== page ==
This post has already been read 5195 times!
It’s got treachery, betrayal, politics, violence, skullduggery, sex, war, philosophy, politics, religion, an empire teetering on the brink of collapse, mystical visions, rebellion, emperors and slaves, angry priests accusing other priests, unrepentant martyrs going to their deaths in the arena, and the end of the world looming over it all. What more could you want?
It’s all in Elaine Pagels’ book, Revelations: Visions, Prophecy & Politics in the Book of Revelation. Reading it has been quite an entertaining experience, as she takes you through the turbulent early church history, through the philosophical and scriptural precedents, the fight to establish orthodoxy and the canon, the bitter confrontation with Rome and into the often violent internecine squabbles within the early Christian faith itself. And what better time be be reading this than at Easter?
If you thought religious fanaticism was a modern invention, you should read the history of the early Christian church. Followers in the first few centuries were torn – often violently and literally – between competing schools and beliefs. They were urged by their leaders to fight other Christians “unto the death” over doctrinal differences that seem barely comprehensible today. Religious leaders accused one another of crimes, of heresy, of vile acts – usually without even a shred of proof (sounds like some modern bloggers, doesn’t it?) and urged their followers to drive them out, tear down their churches and even slaughter their opponents.
And then there’s the fight over the canon: which books were chosen to be included and why – often accepted or rejected for deeply political and self-serving ideological purposes. Among them is John of Patmos’ apocalyptic and very politicized work, Revelation (not, as some people assume, the same person as the apostle John, nor by the author of the Gospel of John, who also was not the apostle, but rather the gospel is the result of a collective authorship).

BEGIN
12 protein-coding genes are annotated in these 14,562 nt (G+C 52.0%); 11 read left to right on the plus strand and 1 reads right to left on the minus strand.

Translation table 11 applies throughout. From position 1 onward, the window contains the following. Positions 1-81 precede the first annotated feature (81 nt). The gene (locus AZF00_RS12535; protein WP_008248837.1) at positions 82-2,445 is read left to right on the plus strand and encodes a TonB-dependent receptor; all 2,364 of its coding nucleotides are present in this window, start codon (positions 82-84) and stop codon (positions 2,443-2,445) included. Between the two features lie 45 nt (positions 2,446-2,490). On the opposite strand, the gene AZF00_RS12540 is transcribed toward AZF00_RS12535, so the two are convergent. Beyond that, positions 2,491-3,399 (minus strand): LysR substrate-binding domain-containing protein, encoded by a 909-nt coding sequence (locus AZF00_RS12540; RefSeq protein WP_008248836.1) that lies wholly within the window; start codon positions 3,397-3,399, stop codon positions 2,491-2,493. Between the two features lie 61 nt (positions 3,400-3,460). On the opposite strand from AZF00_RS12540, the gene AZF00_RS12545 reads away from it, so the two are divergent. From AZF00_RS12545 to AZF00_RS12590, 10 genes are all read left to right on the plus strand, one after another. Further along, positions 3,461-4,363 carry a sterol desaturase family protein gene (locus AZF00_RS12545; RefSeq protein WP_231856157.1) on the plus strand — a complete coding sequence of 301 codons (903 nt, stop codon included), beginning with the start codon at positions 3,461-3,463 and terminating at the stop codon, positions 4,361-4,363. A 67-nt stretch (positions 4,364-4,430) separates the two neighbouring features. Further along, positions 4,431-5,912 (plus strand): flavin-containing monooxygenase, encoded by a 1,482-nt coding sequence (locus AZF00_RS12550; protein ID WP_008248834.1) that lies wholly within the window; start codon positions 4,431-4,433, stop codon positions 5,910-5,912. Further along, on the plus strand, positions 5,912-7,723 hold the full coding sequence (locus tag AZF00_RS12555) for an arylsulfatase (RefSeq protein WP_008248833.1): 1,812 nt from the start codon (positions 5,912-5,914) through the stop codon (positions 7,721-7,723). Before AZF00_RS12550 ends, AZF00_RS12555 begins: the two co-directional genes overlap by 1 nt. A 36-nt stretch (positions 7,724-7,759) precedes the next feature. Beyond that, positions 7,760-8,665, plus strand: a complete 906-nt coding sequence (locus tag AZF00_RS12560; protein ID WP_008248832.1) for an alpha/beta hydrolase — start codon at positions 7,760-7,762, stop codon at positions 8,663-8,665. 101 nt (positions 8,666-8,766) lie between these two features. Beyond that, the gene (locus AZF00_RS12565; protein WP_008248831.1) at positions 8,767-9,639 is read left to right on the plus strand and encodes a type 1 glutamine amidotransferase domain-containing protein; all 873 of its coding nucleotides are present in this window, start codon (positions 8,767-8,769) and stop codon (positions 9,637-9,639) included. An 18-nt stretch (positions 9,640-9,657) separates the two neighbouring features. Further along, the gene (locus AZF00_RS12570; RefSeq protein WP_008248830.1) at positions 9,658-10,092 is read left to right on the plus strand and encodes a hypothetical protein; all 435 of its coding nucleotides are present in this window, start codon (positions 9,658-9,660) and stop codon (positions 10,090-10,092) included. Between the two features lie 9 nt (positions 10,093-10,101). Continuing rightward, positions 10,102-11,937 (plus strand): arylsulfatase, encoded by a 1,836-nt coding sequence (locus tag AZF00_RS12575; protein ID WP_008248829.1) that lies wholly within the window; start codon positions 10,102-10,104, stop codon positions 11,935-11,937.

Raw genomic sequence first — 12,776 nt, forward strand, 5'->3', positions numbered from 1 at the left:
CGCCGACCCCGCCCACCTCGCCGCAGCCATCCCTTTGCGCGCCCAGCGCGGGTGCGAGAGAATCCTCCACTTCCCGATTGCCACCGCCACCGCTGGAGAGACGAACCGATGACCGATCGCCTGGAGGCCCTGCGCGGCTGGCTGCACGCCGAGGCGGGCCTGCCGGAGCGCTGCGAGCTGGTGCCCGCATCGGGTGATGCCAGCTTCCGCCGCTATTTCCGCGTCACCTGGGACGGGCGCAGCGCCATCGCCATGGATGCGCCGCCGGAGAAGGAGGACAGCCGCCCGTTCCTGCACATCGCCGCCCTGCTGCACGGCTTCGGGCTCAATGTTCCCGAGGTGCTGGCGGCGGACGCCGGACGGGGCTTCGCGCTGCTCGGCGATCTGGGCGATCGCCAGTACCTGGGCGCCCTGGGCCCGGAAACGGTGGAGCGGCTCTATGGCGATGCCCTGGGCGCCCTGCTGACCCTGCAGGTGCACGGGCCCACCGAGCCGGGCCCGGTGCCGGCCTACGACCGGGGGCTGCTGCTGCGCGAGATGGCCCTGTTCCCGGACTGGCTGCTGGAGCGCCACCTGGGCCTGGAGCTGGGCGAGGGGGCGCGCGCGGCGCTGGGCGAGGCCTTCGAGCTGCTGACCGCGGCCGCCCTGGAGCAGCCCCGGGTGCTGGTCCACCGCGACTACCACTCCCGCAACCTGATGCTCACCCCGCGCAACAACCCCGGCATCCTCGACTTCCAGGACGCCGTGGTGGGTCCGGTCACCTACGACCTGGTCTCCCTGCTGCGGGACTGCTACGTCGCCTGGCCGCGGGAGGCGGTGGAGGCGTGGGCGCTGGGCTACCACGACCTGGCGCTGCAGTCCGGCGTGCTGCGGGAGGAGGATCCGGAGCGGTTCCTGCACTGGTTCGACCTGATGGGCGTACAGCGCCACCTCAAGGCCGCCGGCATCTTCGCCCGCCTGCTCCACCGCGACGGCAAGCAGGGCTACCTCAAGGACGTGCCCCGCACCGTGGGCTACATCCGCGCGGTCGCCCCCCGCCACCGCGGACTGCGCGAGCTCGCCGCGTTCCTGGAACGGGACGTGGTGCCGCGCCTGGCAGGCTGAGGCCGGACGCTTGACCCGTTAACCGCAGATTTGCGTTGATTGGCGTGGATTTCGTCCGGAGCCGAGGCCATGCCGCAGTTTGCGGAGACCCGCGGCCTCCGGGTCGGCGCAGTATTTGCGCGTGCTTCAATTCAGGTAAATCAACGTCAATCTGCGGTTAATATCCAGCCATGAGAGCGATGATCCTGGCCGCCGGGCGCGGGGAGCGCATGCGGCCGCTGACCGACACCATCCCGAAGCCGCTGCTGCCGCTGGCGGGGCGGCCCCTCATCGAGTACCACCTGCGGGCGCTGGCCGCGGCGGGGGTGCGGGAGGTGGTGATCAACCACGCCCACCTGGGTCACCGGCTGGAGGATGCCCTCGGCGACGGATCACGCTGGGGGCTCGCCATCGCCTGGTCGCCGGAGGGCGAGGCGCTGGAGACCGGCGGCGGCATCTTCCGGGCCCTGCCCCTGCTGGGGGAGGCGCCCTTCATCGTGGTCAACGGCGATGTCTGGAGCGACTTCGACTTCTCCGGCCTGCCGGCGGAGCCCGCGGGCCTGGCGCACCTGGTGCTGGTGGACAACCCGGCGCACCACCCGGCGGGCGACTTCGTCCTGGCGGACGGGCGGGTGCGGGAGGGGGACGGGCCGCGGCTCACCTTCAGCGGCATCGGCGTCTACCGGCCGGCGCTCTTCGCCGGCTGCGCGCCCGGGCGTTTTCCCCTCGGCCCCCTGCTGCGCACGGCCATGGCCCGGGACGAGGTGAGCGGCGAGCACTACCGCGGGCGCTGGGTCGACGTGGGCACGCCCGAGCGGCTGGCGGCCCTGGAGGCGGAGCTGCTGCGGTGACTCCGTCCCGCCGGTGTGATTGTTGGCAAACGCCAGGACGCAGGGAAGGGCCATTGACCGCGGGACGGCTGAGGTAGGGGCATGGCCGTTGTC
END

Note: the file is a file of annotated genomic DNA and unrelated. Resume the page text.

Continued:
Revelation was interpreted many, often contradictory, ways, as Pagels describes, by various schools and bishops, usually to bolster one side of a theological stance. Sometimes it was even claimed simultaneously by competing groups, each interpreting it to support their own views.
Revelation is unlike anything else in the New Testament, and likely shouldn’t have made it into the canon at all, because it came from an entirely different school and culture than most of the other books – but although it had its detractors, it did make it and for what seem more political than theological reasons. Pagels gives us the delicious history of intrigues, machinations and plots.
What’s also interesting is that, as Pagels also points out, John of Patmos was not only aiming his barbed words at the Roman empire (barely veiled as the , but also at fellow Christians who followed the teachings of the apostle Paul. The schism between the followers of James and Paul that led to the Pauline version being triumphant was also well documented in Barrie Wilson’s 2009 book, How Jesus Became Christian. It’s also the story of how Christianity was separated from Judaism by its later adherents and the fights that raged between the pro- and anti-Jewish segments of the early church. John of Patmos was on the pro-Jewish side against the Paulines.
The Book of Revelation is an oddity in many ways, being a late addition to the canon (it was written somewhere around 70 CE but not accepted by every school or leader for several centuries until the opposition had been beaten and a canon established).
It is the only of many similar apocalyptic texts included (the Nag Hammadi library has half-a-dozen and there are others found among various Gnostic texts) but the only one to make it into the canon.
It’s utterly fascinating stuff that has captivated me for decades and will continue to do so. The Book of Revelation has been a source of all sorts of debate, division, and a slew of crank nonsense, for millennia. Some future post, I’ll explore some of these interpretations, but for now it is the history of the early church and its divergent schools that fascinates and engages me.
- 691 words
- 4313 characters
- Reading time: 225 s
- Speaking time: 345s